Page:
Believing oneself qualified to advise one's elders and betters on when they should "consider swallowing the anchor" suggests possible delusional tendencies. I suggest working on your reading comprehension. Taking your grandparents analogy. My Dad NEEDED two people to help him on and off the boat and he got planted in a chair so he wouldn't hurt himself. I then proceeded to say that I assume the OP wasn't that far along. If the OP really does need two people to help him on and off the boat, it's probably time to hang it up.

Might wanna get that checked out kid
While we all slow down with age, I hope I'm right in my assumption that the OP is simply exaggerating the issue. If the act of turning around in bed is a major challenge, it's hardly delusional to wonder if he has the physical ability to handle a small boat.
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Old 15-03-2016, 12:31   #68
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Re: Sleeping in the foreberth

This is a thread that I never expected to see on a forum and I've enjoyed all but the snarky responses. I'm 6'6'' and do NOT sleep in the foreberth because of the restricted space - but we do have a decent aft cabin. I'd rather that my wife wake me up, crawling across me, if she has to get up than kick her to death trying to contort myself turning around in the foreberth to get out. Alone, I think I'd go for the face first plant into the foreberth - with or without the anticipated hangover. It's just so much easier for me to slide in and out than to turn around - there's not enough height for me to sit up in to start the turn.
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Old 15-03-2016, 12:42   #69
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Re: Sleeping in the foreberth

Man, I get clostrophobic just thinking about going into a v-berth head first! Give me the couch in the salon, then I can sleep head forward.
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Old 15-03-2016, 12:44   #70
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Re: Sleeping in the foreberth

Huh, well that's one I had not heard of... broken ankles or necks while sleeping during a collision. Maybe I have way out of the loop.
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Old 15-03-2016, 12:46   #71
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Re: Sleeping in the foreberth

Phew, I'd second that. In rough water the noise in the forecabin can be deafening ...earplugs are essential but you risk not hearing something important going on.
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Old 15-03-2016, 12:55   #72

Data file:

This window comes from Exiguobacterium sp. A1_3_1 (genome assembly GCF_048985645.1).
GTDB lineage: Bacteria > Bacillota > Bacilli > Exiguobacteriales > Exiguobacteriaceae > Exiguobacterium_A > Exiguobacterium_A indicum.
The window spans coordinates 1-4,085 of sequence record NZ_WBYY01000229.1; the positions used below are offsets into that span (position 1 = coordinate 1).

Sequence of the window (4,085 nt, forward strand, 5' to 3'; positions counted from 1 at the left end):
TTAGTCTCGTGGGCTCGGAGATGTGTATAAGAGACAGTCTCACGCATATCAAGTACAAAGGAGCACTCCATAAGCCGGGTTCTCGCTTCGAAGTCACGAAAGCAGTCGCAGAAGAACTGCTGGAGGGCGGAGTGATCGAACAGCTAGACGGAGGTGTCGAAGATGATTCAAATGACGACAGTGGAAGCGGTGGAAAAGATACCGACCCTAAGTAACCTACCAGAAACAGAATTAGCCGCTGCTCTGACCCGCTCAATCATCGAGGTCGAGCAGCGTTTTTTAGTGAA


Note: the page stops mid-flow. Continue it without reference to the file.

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Re: Sleeping in the foreberth

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Originally Posted by SURV69 View Post
rwidman:

I don't mean to sound nasty, but you seem to be making an inference that I don't appreciate. I am not making it more difficult than it is ... for me it "IS", difficult ... but more personally, it seems somewhat unnatural too.

Maybe ... if you were almost 70 years old, or maybe if you've fractured you back twice, or maybe if you suffered sciatica, you might understand the simplicity of putting your head in the V-berth, scrunching a few feet forward and sleeping, as opposed to sitting on the V-berth, bring you knees to your head and twisting in a 1'+ area(because of the bulkhead), then reversing that process to get out ... maybe then, it would not be a case of "making it harder", than it needs to be.
Well, I am 72 years old, soon to be 73 and I have fractured or seriously injured my back four times.

If you can't figure out a way to sleep feet forward, that's fine. There are no rules against doing it that way.

I just don't understand why you decided to post about it.

You did find out that you are in the minority.
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Old 15-03-2016, 13:19   #73
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Re: Sleeping in the foreberth

There is another issue that is cultural, at least in my Country. We don't use to lay down with the head turned to the door, because that is the way to transport a dead body in a coffin. Alive and over the bed, we always keep the feet turned to the door or to the way out. Beds are aways in that particular position, feet to the door, in bedrooms.
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Old 15-03-2016, 13:48   #74
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Re: Sleeping in the foreberth

As someone already mentioned, many boat V-berths are a little higher towards the bow. Not by much, but enough to get my acid reflux mixing in my esophagus. My pillow also falls on the floor and yes, I don't really like my nose aimed at the head. So I often sleep pointed towards the bow. But no doubt, it gets skinny up there!
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Old 15-03-2016, 14:30   #75
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Re: Sleeping in the foreberth

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when underway I ask all crew to sleep with feet towards the bow // I'd much rather deal with broken ankles than broken necks from being slammed headfirst into a bulkhead.
We're talking V-berth here, and feet to bow = head to bulkhead.

In the cabin, I sleep feet to bulkhead - so I'd slam my head into the section that divides the bunk / settee from the quarter berth (or galley if on the other side). Either way Ima get a headache.

(And no, the quarter berth isn't an option. I don't fit in there and I'd still bang my head against some end or other ... Oh, woe is me ).